PracticeAccounting FirmsFirms suffer from banks’ fear of avoidance

Firms suffer from banks' fear of avoidance

Cautious banks are asking firms to prove their plans do not amount to tax avoidance

BANKS ARE becoming increasingly cautious of the potential of the existence of tax avoidance arrangements when considering lending decisions, accountants have been warned.

Banking protocols were introduced after the 2008 banking crisis to encourage responsible lending, including stipulations to refrain from funding tax avoidance schemes.

However, Nigel May, a partner at MacIntyre Hudson, warned that the difficulty of implementing these rules, differentiating between what is and what is not tax avoidance and the pressure on banks’ legal departments to consider the “relatively alien landscape of tax law”, has led to some banks questioning legitimate tax planning.

“The current environment in dealing with the banks is in any case really quite difficult,” he said. This has been exacerbated in instances where there is “anything at all unusual” about a firm’s structure for example, he added. Two instances have been encountered of the firm’s clients, both professional partnerships, being required to go to significant lengths to prove that their plans to recapitalise are not tax avoidance schemes.

“I think it is well accepted that normal tax planning is not synonymous with tax avoidance. But it is quite difficult to get the banks to see in practice which side of the line a proposal falls” he said.

Stephen Herring, tax partner at BDO, said that banks have become more cautious about tax avoidance schemes.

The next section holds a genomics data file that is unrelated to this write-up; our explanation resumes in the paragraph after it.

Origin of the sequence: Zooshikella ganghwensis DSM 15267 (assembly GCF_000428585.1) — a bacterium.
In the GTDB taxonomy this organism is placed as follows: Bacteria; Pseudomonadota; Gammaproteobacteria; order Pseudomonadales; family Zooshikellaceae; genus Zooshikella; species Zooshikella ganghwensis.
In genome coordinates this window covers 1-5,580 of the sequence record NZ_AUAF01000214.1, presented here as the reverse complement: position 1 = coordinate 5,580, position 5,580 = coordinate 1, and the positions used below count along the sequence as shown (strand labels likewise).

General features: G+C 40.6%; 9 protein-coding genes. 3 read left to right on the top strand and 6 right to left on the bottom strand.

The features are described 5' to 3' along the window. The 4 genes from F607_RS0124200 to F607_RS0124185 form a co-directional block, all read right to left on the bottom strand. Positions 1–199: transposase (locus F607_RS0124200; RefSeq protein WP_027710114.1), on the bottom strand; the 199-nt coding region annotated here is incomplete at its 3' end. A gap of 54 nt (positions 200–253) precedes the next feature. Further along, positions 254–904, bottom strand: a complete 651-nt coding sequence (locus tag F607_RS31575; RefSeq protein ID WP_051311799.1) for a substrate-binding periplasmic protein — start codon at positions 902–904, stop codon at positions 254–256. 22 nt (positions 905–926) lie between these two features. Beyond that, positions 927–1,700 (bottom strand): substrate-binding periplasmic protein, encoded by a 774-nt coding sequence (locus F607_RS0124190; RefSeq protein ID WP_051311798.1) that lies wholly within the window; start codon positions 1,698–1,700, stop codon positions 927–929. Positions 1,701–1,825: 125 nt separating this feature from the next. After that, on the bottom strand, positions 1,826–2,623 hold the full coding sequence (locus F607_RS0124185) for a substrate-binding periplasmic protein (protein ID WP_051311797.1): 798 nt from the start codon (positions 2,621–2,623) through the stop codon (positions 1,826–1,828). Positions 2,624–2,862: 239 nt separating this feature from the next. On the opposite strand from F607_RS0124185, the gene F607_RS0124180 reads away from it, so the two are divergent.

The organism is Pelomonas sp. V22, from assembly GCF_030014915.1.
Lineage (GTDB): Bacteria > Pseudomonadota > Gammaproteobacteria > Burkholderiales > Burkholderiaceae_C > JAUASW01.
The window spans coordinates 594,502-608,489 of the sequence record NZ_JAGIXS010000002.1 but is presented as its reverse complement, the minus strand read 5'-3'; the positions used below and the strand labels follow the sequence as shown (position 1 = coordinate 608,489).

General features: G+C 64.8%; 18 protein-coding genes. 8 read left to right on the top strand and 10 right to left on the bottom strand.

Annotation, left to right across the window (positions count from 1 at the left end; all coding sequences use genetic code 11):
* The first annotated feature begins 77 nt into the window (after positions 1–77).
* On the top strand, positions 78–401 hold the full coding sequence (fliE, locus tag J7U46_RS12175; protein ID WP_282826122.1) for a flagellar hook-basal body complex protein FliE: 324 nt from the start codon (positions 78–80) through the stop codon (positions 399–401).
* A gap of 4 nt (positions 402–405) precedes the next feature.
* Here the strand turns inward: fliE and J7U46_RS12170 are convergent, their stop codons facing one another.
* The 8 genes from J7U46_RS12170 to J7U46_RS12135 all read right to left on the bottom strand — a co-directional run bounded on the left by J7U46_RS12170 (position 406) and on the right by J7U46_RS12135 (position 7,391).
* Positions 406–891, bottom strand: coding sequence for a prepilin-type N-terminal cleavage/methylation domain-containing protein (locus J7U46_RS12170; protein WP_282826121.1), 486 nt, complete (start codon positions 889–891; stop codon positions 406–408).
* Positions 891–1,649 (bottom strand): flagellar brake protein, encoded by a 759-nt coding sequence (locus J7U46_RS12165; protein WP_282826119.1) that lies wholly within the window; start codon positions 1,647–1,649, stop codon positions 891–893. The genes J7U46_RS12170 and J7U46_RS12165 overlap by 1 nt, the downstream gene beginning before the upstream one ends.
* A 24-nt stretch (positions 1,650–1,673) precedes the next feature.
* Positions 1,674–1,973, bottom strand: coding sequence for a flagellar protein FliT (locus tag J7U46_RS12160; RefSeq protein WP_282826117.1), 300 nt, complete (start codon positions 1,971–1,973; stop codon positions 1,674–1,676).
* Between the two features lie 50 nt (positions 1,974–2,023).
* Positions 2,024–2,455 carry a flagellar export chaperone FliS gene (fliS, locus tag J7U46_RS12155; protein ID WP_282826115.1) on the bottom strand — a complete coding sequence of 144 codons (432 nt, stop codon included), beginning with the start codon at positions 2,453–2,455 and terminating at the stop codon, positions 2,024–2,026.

“Banks are starting to ask more questions about the validity of certain positions,” he said. “I had a letter today asking us to reconfirm the tax position of one of our clients. In my view, banks are increasingly unwilling to participate in aggressive, pre-packaged tax avoidance schemes which they have not reviewed.”

Phil Shohet, director at KATO Consultancy, said that banks were “overly conservative” when it comes to lending to partnerships.

“Suddenly they have decided because they are not structured in ways they do not understand that they will not lend,” he said. “It is a regime they have never had a problem with. This is why many accountancy firms are allowing non-accountants to invest equity. Banks don’t understand the structures.”

A spokeswoman for the British Bankers Association said that the primary concern for banks is the client’s ability to pay back the loans, although other checks required by law, such as counter terrorism and money laundering checks, will be taken into account.

Anyone who has been refused a loan has recourse to appeal to more senior members of the bank, she added.

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